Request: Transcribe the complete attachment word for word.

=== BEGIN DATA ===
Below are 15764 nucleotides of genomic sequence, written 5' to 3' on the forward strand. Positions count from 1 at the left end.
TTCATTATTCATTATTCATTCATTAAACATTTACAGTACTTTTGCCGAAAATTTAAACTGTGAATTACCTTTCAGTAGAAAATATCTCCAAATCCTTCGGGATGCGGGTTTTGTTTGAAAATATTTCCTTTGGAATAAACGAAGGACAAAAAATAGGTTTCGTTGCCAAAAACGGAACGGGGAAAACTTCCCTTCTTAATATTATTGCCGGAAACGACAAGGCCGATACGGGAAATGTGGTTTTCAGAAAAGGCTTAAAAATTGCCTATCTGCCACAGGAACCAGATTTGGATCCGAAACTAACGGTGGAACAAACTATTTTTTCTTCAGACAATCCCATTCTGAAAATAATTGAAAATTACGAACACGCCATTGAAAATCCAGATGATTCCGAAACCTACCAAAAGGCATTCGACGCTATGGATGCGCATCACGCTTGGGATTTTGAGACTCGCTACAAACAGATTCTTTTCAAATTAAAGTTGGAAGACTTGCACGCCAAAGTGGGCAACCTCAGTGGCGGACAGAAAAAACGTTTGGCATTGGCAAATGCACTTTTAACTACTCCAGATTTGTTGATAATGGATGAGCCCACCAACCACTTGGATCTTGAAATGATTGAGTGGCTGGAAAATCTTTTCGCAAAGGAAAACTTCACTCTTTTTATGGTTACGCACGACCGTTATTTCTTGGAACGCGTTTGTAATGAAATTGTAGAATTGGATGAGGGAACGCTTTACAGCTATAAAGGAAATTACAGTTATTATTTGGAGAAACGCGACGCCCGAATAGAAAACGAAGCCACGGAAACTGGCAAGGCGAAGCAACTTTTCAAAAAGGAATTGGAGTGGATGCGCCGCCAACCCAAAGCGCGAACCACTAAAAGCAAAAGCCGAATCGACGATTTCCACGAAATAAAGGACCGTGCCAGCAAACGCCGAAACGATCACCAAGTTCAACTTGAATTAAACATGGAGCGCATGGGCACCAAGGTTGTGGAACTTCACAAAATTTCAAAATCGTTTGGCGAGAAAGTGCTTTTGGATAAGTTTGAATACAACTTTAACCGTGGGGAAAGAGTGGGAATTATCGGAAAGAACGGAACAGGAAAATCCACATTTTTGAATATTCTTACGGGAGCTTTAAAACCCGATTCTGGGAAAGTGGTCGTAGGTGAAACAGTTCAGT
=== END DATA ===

Below are 15764 nucleotides of genomic sequence, written 5' to 3' on the forward strand. Positions count from 1 at the left end.
TTCATTATTCATTATTCATTCATTAAACATTTACAGTACTTTTGCCGAAAATTTAAACTGTGAATTACCTTTCAGTAGAAAATATCTCCAAATCCTTCGGGATGCGGGTTTTGTTTGAAAATATTTCCTTTGGAATAAACGAAGGACAAAAAATAGGTTTCGTTGCCAAAAACGGAACGGGGAAAACTTCCCTTCTTAATATTATTGCCGGAAACGACAAGGCCGATACGGGAAATGTGGTTTTCAGAAAAGGCTTAAAAATTGCCTATCTGCCACAGGAACCAGATTTGGATCCGAAACTAACGGTGGAACAAACTATTTTTTCTTCAGACAATCCCATTCTGAAAATAATTGAAAATTACGAACACGCCATTGAAAATCCAGATGATTCCGAAACCTACCAAAAGGCATTCGACGCTATGGATGCGCATCACGCTTGGGATTTTGAGACTCGCTACAAACAGATTCTTTTCAAATTAAAGTTGGAAGACTTGCACGCCAAAGTGGGCAACCTCAGTGGCGGACAGAAAAAACGTTTGGCATTGGCAAATGCACTTTTAACTACTCCAGATTTGTTGATAATGGATGAGCCCACCAACCACTTGGATCTTGAAATGATTGAGTGGCTGGAAAATCTTTTCGCAAAGGAAAACTTCACTCTTTTTATGGTTACGCACGACCGTTATTTCTTGGAACGCGTTTGTAATGAAATTGTAGAATTGGATGAGGGAACGCTTTACAGCTATAAAGGAAATTACAGTTATTATTTGGAGAAACGCGACGCCCGAATAGAAAACGAAGCCACGGAAACTGGCAAGGCGAAGCAACTTTTCAAAAAGGAATTGGAGTGGATGCGCCGCCAACCCAAAGCGCGAACCACTAAAAGCAAAAGCCGAATCGACGATTTCCACGAAATAAAGGACCGTGCCAGCAAACGCCGAAACGATCACCAAGTTCAACTTGAATTAAACATGGAGCGCATGGGCACCAAGGTTGTGGAACTTCACAAAATTTCAAAATCGTTTGGCGAGAAAGTGCTTTTGGATAAGTTTGAATACAACTTTAACCGTGGGGAAAGAGTGGGAATTATCGGAAAGAACGGAACAGGAAAATCCACATTTTTGAATATTCTTACGGGAGCTTTAAAACCCGATTCTGGGAAAGTGGTCGTAGGTGAAACAGTTCAGT